Funding catalyst for commercialisation

Port of Beira, MozambiqueIn the busy port of Beira (Mozambique), containers of fertiliser are offloaded
© AgDevCo/H Derksen

Launched in 2009 at the World Economic Forum, the Beira Agricultural Growth Corridor (BAGC) is a multi-stakeholder initiative in Mozambique. BAGC seeks to stimulate a major increase in agricultural production and trade involving smallholder farmers in an area whose growth potential has yet to be fully realised.

Towering steel cranes lower containers of fertiliser bound for Malawi, in the busy port of Beira, Mozambique. Hours later, the cranes offload rice into freight containers heading west to Zimbabwe, while Mozambican cashew nuts bound for the European market are loaded onto a cargo ship. The port is a vital part of the BAGC initiative, which aims to transform local and regional trade and enable Mozambican smallholder farmers to break into commercial production. One of three trade corridors in Mozambique, the BAGC also provides a vital link between the land-locked countries of Malawi, Zambia and Zimbabwe and overseas markets.
Under a public-private partnership involving the Government of Mozambique, the private sector, local farmers and international investors, about 4,000 smallholders have so far signed outgrower contracts, which guarantee a market for their maize, groundnuts and honey. Spearheading one of the most ambitious agriculture development projects in post-war Mozambique, the BAGC initiative aims to have 50,000 smallholder farmers benefiting by 2015. A total investment of US$1.7 billion (€1.3 billion) from international business – including Agriterra, SABMiller, Green Resources, Olam International, and YARA International – is expected to generate US$1 billion (€0.77 billion) annually in farming revenue and stimulate investment along the entire agriculture value chain.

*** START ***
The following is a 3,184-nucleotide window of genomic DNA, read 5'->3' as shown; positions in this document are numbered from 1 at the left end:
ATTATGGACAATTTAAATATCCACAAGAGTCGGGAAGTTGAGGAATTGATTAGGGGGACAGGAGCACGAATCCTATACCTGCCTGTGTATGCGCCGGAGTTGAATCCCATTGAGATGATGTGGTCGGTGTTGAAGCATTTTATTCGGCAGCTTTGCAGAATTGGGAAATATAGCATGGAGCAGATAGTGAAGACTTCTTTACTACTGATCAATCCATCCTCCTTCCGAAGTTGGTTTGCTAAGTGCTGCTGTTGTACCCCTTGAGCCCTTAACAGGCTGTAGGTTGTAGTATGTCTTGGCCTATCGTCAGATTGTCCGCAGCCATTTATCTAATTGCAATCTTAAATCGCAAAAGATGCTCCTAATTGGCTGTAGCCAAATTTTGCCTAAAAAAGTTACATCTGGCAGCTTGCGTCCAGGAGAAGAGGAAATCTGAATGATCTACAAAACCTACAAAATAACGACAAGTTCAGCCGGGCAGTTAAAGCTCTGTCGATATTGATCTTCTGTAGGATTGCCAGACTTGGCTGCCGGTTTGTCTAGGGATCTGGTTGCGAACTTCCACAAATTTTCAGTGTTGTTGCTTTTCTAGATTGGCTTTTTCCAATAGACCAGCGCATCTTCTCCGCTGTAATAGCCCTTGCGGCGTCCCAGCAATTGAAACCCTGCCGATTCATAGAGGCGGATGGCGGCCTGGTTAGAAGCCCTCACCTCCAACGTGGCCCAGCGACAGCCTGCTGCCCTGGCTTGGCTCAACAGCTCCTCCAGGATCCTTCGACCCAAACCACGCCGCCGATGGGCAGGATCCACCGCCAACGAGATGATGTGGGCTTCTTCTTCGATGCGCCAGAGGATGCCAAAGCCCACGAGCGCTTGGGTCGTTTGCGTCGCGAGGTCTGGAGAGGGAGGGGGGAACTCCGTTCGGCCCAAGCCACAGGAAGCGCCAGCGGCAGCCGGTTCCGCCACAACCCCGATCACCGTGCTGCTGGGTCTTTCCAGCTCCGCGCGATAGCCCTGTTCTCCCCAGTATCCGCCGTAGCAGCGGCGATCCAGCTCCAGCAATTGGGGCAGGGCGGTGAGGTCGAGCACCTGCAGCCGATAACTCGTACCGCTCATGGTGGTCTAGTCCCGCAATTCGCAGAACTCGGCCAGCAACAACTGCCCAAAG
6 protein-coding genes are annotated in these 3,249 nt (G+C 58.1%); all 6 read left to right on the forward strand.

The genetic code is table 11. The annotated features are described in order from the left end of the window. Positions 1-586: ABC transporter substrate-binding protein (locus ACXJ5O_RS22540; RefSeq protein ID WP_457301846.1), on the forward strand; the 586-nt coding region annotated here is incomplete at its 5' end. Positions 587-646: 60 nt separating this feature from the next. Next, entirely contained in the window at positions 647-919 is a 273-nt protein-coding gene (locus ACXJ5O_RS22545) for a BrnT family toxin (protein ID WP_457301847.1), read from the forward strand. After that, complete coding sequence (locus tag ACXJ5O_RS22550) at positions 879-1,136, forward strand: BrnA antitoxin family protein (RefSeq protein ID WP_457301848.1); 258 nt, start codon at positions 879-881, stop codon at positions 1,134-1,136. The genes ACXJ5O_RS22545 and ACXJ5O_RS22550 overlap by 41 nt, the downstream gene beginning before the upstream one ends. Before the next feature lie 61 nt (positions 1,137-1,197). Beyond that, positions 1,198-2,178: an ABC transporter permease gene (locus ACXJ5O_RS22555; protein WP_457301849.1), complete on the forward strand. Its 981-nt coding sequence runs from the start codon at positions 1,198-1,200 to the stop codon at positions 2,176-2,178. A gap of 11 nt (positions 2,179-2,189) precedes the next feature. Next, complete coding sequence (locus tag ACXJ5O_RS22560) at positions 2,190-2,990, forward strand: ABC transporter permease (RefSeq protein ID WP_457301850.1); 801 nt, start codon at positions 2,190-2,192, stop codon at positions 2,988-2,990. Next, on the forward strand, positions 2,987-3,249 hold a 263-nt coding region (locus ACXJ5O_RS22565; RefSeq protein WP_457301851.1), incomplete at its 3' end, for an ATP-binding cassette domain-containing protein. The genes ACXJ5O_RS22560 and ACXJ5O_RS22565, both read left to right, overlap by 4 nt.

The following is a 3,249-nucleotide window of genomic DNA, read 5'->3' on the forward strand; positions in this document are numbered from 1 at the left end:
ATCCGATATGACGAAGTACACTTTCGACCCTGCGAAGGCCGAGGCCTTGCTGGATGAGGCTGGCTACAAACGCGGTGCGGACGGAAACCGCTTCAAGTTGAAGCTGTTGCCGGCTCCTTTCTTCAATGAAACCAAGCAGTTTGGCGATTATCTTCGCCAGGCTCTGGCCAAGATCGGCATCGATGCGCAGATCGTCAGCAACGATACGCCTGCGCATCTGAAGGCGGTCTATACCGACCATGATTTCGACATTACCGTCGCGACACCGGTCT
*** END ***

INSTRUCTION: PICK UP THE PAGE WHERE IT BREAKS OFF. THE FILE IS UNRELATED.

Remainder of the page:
For Emerson Zhou, BAGC executive director, the initiative represents a significant opportunity for increased food production, trade growth and economic expansion, both for Mozambique and the Southern African region. "The Beira Corridor is the route of choice for regional imports and for stimulating agricultural productivity in Mozambique," says Zhou. "Beira port is also crucial in terms of its location, just 300 km from Mutare (Zimbabwe's fourth largest city) and closer than Harare to Durban. The challenge has been sorting out the infrastructure inefficiencies, the rail and road infrastructure, which are the target of current investments." Piggybacking on the Beira Corridor's reputation as the transport hub and trade gateway for the region, the BAGC initiative has bolstered Southern Africa as a target for investment in infrastructure and mining, but also for agriculture. The corridor incorporates about a third of Mozambique's 36 million ha of arable land, 85% of which is unutilised, largely through lack of irrigation and other infrastructure.

Commercial catalyst

To kick-start commercially-viable agriculture in the corridor region, BAGC has created a US$20 million (€15.7 million) social venture capital fund, which supports early-stage businesses. Managed by AgDevCo, the catalytic fund provides low-cost funding between US$200,000 (€154,000) and US$1 million (€0.77 million) to businesses that satisfy social criteria in providing direct benefits to smallholder farmers and local communities. "The fund has been operating for 18 months now and we have made 12 investments to date in Mozambique, in a range of agriculture businesses, including horticulture, livestock and grain production. We have disbursed US$2.8 million (€2.15 million) and plan to invest a further US$8 million (€6.2 million) in 2013," says AgDevCo Mozambique country director, Chris Isaac.

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